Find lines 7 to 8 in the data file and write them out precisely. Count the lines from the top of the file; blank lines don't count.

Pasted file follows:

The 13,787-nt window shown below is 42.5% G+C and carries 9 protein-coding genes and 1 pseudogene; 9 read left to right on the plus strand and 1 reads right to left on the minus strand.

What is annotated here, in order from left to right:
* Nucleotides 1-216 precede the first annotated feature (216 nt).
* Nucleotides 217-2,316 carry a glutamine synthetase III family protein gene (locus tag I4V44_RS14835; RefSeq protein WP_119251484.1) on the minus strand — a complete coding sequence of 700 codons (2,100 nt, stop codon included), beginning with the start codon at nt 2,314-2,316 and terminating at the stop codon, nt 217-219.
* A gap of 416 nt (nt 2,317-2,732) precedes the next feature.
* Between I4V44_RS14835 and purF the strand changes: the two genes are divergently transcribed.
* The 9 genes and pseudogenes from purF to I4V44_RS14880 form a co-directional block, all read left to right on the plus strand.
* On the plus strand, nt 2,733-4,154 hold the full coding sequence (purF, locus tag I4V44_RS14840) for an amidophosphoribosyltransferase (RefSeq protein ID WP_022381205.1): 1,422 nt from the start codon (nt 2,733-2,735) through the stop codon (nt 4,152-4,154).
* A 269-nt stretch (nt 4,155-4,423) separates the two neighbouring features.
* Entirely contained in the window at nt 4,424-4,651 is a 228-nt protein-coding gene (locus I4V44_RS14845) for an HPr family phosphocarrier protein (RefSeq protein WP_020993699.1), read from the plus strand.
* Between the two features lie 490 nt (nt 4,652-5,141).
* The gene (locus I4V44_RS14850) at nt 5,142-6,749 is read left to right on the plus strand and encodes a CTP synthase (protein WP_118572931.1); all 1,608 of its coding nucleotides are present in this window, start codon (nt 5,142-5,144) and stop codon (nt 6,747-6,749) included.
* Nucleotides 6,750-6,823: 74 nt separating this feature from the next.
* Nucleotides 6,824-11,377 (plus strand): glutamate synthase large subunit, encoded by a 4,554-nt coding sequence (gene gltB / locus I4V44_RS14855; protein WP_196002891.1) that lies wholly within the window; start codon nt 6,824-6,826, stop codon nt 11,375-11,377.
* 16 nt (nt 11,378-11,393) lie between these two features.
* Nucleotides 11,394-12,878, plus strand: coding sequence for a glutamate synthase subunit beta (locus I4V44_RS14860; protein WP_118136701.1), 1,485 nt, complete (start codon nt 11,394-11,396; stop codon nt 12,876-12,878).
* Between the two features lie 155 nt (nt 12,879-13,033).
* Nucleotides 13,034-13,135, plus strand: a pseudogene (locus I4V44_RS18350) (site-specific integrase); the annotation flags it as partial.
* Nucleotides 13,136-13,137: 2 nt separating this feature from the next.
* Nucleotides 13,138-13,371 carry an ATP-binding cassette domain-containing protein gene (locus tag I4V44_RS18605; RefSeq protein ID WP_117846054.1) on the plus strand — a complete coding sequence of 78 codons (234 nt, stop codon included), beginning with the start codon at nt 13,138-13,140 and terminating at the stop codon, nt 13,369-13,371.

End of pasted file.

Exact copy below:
* The 9 genes and pseudogenes from purF to I4V44_RS14880 form a co-directional block, all read left to right on the plus strand.
* On the plus strand, nt 2,733-4,154 hold the full coding sequence (purF, locus tag I4V44_RS14840) for an amidophosphoribosyltransferase (RefSeq protein ID WP_022381205.1): 1,422 nt from the start codon (nt 2,733-2,735) through the stop codon (nt 4,152-4,154).